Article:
Anti-cancer properties have been found in extracts from Australian-grown faba beans, along with effects that may have implications for treating hypertension and maintaining healthy weight.
As part of a study into the health benefits of faba beans, PhD student from Charles Sturt University (CSU), Ms Siem Siah applied phenolic compounds from Nura and Rossa faba beans to five different cancer cell lines in laboratory experiments at Wagga Wagga.
In all cases the rate of cancer cell death was accelerated. Ms Siah said, “We know that antioxidant properties are potentially linked to anti-cancer properties, so we were trying to look for the connections.”
Ms Siah’s PhD principal supervisor Dr Chris Blanchard from CSU’s School of Biomedical Sciences said the research team, from CSU, NSW Department of Primary Industries (DPI) and CSIRO, was astonished by the findings from experiments on anti-cancer and enzyme-inhibiting properties. “We were absolutely blown away by the results,” Dr Blanchard said.
The findings have been published in the British Journal of Nutrition.
NSW DPI chemist Dr Jennifer Wood co-supervised Ms Siah’s PhD with Dr Blanchard. Dr Izabela Konczak from CSIRO Food and Sciences oversaw the experiments. The preliminary experiments on antioxidant properties were carried out at CSU and the cell culture assays were carried out at CSIRO.
In plants, phenolic compounds are chemicals largely responsible for colour, metabolism and defensive mechanisms. Because they play a strong protective role against insects, they are often found in seed coats and hulls.
Ms Siah grew cultures of four cancer cell lines – bladder, stomach, liver and colon cancers – in flasks, then applied the phenolic compounds to them directly and waited 24 hours to measure the proliferation of cells.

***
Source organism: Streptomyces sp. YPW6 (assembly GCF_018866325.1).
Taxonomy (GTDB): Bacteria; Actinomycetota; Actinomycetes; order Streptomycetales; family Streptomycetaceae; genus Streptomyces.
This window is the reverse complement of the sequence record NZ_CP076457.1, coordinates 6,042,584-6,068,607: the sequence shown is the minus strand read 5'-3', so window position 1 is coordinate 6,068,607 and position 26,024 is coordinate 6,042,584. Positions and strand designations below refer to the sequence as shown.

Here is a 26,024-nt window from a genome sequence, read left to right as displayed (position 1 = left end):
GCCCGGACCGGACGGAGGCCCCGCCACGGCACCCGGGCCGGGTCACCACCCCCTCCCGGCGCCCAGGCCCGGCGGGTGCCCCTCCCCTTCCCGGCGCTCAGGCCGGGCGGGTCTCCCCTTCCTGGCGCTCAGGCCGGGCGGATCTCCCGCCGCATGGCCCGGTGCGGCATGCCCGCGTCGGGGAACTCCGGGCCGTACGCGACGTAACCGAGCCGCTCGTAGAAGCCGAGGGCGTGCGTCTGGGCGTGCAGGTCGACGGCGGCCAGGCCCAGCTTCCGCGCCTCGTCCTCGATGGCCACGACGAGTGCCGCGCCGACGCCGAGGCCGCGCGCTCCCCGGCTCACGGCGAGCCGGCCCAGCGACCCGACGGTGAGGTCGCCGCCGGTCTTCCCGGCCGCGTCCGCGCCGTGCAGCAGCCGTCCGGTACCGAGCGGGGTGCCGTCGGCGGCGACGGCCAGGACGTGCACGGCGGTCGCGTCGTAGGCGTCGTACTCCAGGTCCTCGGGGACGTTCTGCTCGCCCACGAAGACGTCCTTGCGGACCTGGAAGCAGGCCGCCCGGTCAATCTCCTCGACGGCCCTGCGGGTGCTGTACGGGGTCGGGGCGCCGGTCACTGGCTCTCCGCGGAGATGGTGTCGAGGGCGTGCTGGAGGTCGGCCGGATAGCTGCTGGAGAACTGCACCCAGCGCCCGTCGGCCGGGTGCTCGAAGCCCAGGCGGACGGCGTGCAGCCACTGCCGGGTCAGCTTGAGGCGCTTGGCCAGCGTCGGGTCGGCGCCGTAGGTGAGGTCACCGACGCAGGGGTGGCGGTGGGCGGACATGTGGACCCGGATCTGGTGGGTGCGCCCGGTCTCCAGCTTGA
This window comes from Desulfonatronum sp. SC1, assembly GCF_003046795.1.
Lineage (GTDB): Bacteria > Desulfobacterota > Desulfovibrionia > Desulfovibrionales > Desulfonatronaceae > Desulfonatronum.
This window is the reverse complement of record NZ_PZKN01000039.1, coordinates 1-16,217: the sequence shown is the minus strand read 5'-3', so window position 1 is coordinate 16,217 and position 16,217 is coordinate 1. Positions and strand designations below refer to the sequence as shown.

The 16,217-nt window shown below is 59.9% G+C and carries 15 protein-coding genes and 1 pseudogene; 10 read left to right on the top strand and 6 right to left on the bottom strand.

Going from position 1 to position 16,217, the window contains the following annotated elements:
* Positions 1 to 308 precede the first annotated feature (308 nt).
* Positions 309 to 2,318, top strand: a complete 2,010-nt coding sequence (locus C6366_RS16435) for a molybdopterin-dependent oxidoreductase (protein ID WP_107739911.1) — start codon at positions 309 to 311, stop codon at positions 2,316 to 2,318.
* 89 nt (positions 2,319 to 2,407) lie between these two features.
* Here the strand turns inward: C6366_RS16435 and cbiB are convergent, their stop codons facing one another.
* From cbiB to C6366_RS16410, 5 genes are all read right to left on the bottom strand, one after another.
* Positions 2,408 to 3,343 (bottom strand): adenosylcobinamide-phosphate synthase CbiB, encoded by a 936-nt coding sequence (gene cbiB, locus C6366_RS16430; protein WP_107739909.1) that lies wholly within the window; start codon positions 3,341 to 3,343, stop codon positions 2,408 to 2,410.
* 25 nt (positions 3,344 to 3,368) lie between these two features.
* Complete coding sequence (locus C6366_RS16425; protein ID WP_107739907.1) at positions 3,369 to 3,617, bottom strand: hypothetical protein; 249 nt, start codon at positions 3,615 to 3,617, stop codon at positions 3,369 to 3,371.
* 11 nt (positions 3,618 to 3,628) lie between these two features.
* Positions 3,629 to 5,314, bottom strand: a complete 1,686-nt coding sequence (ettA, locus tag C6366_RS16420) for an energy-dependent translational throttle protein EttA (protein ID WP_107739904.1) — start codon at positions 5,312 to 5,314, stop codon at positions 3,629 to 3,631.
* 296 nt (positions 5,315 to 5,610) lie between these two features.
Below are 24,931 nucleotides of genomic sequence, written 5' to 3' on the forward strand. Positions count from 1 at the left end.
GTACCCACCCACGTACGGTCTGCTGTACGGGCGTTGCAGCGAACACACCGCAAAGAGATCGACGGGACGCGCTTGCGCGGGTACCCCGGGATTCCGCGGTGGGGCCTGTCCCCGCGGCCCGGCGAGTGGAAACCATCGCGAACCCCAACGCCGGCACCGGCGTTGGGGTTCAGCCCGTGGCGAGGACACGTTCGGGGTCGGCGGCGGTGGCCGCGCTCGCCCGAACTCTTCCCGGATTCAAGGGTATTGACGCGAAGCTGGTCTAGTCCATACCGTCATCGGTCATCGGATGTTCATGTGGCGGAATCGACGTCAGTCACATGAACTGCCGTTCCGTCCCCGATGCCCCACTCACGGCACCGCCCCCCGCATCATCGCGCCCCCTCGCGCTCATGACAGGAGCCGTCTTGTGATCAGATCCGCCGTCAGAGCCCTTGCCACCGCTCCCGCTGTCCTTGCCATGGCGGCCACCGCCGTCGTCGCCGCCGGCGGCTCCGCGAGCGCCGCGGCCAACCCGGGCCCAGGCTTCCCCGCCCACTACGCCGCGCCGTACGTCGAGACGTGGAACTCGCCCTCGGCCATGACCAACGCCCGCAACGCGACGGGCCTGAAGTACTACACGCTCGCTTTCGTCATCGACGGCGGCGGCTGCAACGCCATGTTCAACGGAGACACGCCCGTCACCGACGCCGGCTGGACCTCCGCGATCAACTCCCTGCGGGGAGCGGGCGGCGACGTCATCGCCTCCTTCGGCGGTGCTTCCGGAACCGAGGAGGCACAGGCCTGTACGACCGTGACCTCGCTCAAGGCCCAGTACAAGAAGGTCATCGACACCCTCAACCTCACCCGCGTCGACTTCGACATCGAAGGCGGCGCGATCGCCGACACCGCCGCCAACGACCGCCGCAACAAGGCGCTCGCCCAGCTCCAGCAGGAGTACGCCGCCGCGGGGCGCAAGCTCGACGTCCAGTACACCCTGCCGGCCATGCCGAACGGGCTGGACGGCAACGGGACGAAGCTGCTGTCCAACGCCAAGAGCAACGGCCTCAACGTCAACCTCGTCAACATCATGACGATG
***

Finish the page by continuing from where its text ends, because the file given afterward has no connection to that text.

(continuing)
The rate of cancer cell multiplication was greatly reduced once the faba bean extracts were applied. For a fifth type of cancer cell, acute promyelocytic leukemia, Ms Siah applied a method called flow cytometry.
Dr Wood said the experiment yielded an insight into the mechanism that inhibited the cancer cell multiplication.
“Normal healthy cells are programmed to multiply, grow and die (cell death is called apoptosis),” Dr Wood said. “Cancer cells evade the process of apoptosis, continue to proliferate and become tumours.
“This work showed faba bean phenolics induced normal cell death in the cancer cells. Conversely, the extracts had no effect on the proliferation of normal human colon cells tested, a very favourable outcome.”
Additional experiments on the interaction with important human enzymes showed that phenolic extracts from faba beans inhibited angiotensin converting enzyme (ACE), a common target of pharmaceutical medication for hypertension.
These compounds also inhibited the action of the digestive enzymes alpha-glucosidase and lipase, which could mean slower digestion (and therefore a longer feeling of satiety), and lower sugar and fat absorption by the digestive system.
Dr Blanchard said several avenues could be pursued to build on these findings and look for therapeutic human health applications, if funding becomes available.
“One is to generate large amounts of these extracts and undertake feeding trials to see if we can directly use extracts as a natural product to improve health outcomes.
“Or you could drill down further and find out what compounds are involved in these activities, synthesise them and have them approved for pharmaceutical use.
“Or we could do further testing in human trials, incorporating faba beans in diets to demonstrate exactly what happens when we consume them over a long period,” Dr Blanchard said.
Dr Blanchard and Ms Siah are members of the EH Graham Centre for Agricultural Innovation - a collaborative research alliance of CSU and NSW DPI.